United States District Court, E.D. Missouri, Southeastern Division
MEMORANDUM AND ORDER
STEPHEN N LIMBAUGH, JR UNITED STATES DISTRICT JUDGE
matter is before the Court on the defendant's motion for
summary judgment (#25). After an extended briefing schedule,
this matter is ripe for disposition.
following facts are undisputed except where indicated.
Chris Williams d/b/a Cane Creek Sod is a company that
supplies, grows, and delivers sod. Defendant Medalist, Inc.
is a golf course builder that specializes in building
high-end golf courses. Medalist agreed to build the Gary
Player Design Golf Course at Big Cedar Lodge (the
“Project”) for Ozarks Golf and Hunt Club, LLC
(“Ozarks Golf”). Medalist's project manager,
Todd Tilton, solicited sod bids for the Project. Tilton told
plaintiff's farmhand, Mark Woodard, that the sod was for
use on a high-end golf course for a very important client.
Plaintiff submitted a bid to provide Meyer Zoysia sod for the
Project. At the time of the bid, around 2015-2016, plaintiff
had approximately 65 acres of Meyer Zoysia sod, which had
been planted in 2000. On January 2016, Tilton informed
Woodard that plaintiff was “in the driver's seat
with regard to the Zoysia” and that as long as the
owner's director of agronomy approves of the sod,
“then it looks good for you.” Tilton also
informed Woodward that the Project owner's director of
agronomy would likely want to visit the farm and inspect the
February 23 and 24, 2016, plaintiff and Medalist executed a
Grass Supplier Agreement (the “Agreement”)
regarding the Project. Plaintiff understood that he
guaranteed that the sod would be of a quality that satisfied
the customer and that the quantity in the Agreement was an
estimate and that Medalist could use less Meyer Zoysia sod on
the Project. Specifically, plaintiff “acknowledges that
its customer, defendant, had the right to inspect and reject
sod per the Grass Supplier Agreement and Missouri
statutes.” (#32 at 2.) Medalist made no payment to
plaintiff in connection with the Agreement. The estimated
quantity of sod in the Agreement was 21 acres.
Bohn is the director of agronomy for Big Cedar Lodge. Bohn
holds a bachelor's degree in golf course management and
was previously employed as golf course superintendent two
other golf courses. Bohn oversees Big Cedar Lodge's golf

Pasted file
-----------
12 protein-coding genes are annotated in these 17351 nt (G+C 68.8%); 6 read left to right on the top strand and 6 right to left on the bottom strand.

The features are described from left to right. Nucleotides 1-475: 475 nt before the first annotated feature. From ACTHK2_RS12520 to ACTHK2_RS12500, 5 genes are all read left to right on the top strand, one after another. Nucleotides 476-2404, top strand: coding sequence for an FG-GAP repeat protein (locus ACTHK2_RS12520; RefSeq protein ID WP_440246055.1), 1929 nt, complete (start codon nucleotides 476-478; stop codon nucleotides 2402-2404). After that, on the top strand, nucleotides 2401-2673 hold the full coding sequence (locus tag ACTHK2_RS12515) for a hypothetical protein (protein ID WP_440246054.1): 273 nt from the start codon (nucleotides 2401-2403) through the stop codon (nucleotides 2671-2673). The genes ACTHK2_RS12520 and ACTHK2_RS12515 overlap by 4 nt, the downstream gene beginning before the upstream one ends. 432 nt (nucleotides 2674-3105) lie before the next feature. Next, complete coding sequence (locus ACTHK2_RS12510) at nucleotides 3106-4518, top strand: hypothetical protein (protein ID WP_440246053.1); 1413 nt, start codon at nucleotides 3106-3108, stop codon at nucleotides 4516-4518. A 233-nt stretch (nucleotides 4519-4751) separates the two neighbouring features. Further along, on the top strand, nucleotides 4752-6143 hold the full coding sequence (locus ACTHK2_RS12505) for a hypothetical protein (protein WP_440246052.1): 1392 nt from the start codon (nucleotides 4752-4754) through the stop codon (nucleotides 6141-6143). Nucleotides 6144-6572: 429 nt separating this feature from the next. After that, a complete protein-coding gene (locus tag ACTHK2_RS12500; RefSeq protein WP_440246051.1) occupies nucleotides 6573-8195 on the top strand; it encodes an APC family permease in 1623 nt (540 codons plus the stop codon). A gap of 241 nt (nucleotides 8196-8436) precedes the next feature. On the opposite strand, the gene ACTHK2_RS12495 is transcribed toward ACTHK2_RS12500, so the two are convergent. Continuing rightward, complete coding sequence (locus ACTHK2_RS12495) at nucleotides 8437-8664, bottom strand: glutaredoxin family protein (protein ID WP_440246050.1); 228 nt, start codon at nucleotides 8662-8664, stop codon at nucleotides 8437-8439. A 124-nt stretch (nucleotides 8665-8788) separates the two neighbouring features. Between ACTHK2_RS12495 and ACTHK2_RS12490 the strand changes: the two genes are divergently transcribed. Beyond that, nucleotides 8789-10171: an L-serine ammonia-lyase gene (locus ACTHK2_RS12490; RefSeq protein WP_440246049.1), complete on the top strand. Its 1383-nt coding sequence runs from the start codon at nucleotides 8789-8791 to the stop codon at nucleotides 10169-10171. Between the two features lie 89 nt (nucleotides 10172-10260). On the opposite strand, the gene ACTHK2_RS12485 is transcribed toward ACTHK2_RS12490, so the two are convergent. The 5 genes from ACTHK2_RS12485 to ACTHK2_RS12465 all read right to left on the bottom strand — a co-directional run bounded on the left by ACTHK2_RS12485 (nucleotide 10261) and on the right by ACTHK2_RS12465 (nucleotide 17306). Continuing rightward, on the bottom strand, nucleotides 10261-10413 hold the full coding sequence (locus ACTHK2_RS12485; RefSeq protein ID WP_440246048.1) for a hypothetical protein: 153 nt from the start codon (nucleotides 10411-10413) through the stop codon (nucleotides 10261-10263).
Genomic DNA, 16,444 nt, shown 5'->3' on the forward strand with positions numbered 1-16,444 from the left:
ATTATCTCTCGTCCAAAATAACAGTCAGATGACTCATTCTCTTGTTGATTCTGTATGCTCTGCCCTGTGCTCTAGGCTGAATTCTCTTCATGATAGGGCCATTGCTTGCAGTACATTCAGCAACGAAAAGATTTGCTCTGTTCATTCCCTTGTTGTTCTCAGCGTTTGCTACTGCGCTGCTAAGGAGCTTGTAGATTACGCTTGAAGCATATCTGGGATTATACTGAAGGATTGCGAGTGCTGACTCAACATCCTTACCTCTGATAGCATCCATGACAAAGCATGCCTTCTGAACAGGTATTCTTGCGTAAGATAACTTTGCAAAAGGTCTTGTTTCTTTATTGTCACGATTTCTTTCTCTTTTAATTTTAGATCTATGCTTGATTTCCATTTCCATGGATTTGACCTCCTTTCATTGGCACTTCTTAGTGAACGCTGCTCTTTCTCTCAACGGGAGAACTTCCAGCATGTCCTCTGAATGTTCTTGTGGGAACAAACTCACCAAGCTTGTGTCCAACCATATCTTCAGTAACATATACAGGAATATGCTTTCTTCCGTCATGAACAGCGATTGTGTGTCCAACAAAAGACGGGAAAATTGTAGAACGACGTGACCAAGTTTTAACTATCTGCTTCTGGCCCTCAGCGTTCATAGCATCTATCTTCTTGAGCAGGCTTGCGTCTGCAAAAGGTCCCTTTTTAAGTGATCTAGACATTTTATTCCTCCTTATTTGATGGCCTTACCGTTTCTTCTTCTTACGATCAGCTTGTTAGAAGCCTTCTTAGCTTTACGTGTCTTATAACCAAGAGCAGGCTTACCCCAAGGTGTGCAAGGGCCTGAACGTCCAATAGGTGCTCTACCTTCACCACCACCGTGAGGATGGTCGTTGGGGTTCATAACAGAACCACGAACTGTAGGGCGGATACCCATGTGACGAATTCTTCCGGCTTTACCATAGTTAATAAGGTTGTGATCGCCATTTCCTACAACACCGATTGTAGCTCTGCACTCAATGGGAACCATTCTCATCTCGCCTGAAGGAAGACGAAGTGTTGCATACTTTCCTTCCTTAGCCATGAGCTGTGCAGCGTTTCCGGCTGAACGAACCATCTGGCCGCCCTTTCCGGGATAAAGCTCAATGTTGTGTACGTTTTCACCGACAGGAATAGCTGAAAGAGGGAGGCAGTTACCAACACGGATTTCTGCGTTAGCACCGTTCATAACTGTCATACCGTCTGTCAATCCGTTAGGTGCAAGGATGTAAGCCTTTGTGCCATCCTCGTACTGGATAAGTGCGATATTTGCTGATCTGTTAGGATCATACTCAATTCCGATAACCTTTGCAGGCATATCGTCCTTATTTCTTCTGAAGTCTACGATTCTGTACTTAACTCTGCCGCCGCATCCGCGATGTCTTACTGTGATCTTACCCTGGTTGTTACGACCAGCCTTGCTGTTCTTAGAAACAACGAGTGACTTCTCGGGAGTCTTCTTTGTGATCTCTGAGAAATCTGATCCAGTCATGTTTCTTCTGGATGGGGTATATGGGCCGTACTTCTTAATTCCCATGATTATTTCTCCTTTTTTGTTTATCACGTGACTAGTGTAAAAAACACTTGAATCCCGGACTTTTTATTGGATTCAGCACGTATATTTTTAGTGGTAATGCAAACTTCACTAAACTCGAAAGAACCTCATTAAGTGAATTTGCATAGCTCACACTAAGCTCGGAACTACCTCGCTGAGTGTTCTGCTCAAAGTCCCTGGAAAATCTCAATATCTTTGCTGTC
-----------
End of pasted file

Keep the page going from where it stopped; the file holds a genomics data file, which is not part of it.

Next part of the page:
properties with regard to golf turf maintenance and
construction; he also oversees construction for Ozarks Golf
and was given authority to act on behalf of Ozarks Golf as it
related to the Project. At the relevant time, Jeff Lezon was
superintendent of the Project. Around July 7, 2016, and at
Bohn's instruction, Lezon visited plaintiff's farm on
behalf of Ozarks Golf. Lezon inspected plaintiff's Meyer
Zoysia sod accompanied by Woodard, plaintiff's farm
manager. Woodard showed Lezon the 45-acre field of Meyer
Zoysia that plaintiff identified as the field from which sod
would be harvested for the Project. Lezon inspected and took
photographs of the sod and sent the photographs and feedback
regarding the sod to Bohn. Bohn concluded that the sod did
not meet the quality standards required for the Project and
instructed Medalist to reject plaintiff's sod. On July
14, Medalist informed plaintiff that it rejected
plaintiff's Meyer Zoysia sod.
did not harvest any Meyer Zoysia sod for the Project and did
not deliver any Meyer Zoysia sod to Medalist in connection
with the Agreement. Medalist did not submit a written order
for delivery for the sod for the Project. Instead, Medalist
obtained the sod it needed for the Project from another sod
denies that its sod was of inferior quality, as evidenced by
inspections by third parties, including routine periodic
inspections by the Missouri Department of Agriculture.
filed this lawsuit against Medalist seeking damages for
breach of contract and promissory estoppel. Medalist has
moved for summary judgment on both claims.
to Rule 56(c), a district court may grant a motion for
summary judgment if all of the information before the court
demonstrates that “there is no genuine issue as to
material fact and the moving party is entitled to judgment as
a matter of law.” Poller v. Columbia Broadcasting
System, Inc., 368 U.S. 464, 467 (1962). The burden is on
the moving party. Mt. Pleasant, 838 F.2d at 273.
After the moving party discharges this burden, the nonmoving
party must do more than show that there is some doubt as to
the facts. Matsushita Elec. Industrial Co. v. Zenith
Radio Corp., 475 U.S. 574, 586 (1986). Instead, the
nonmoving party bears the burden of setting forth specific
facts showing that there is sufficient evidence in its favor
to allow a jury to return a verdict for it. Anderson v.
Liberty Lobby, Inc., 477 U.S. 242, 249 (1986);
Celotex Corp. v. Catrett, 477 U.S. 317, 324 (1986).
ruling on a motion for summary judgment, the court must
review the facts in a light most favorable to the party
opposing the motion and give that party the benefit of any
inferences that logically can be drawn from those facts.
Buller v. Buechler, 706 F.2d 844, 846 (8th Cir.
1983). The Court is required to resolve all conflicts of
evidence in favor of the nonmoving party. Robert Johnson
Grain Co. v. Chem. Interchange Co., 541 F.2d 207, 210
(8th Cir. 1976). With these principles in mind, the Court
turns to the discussion.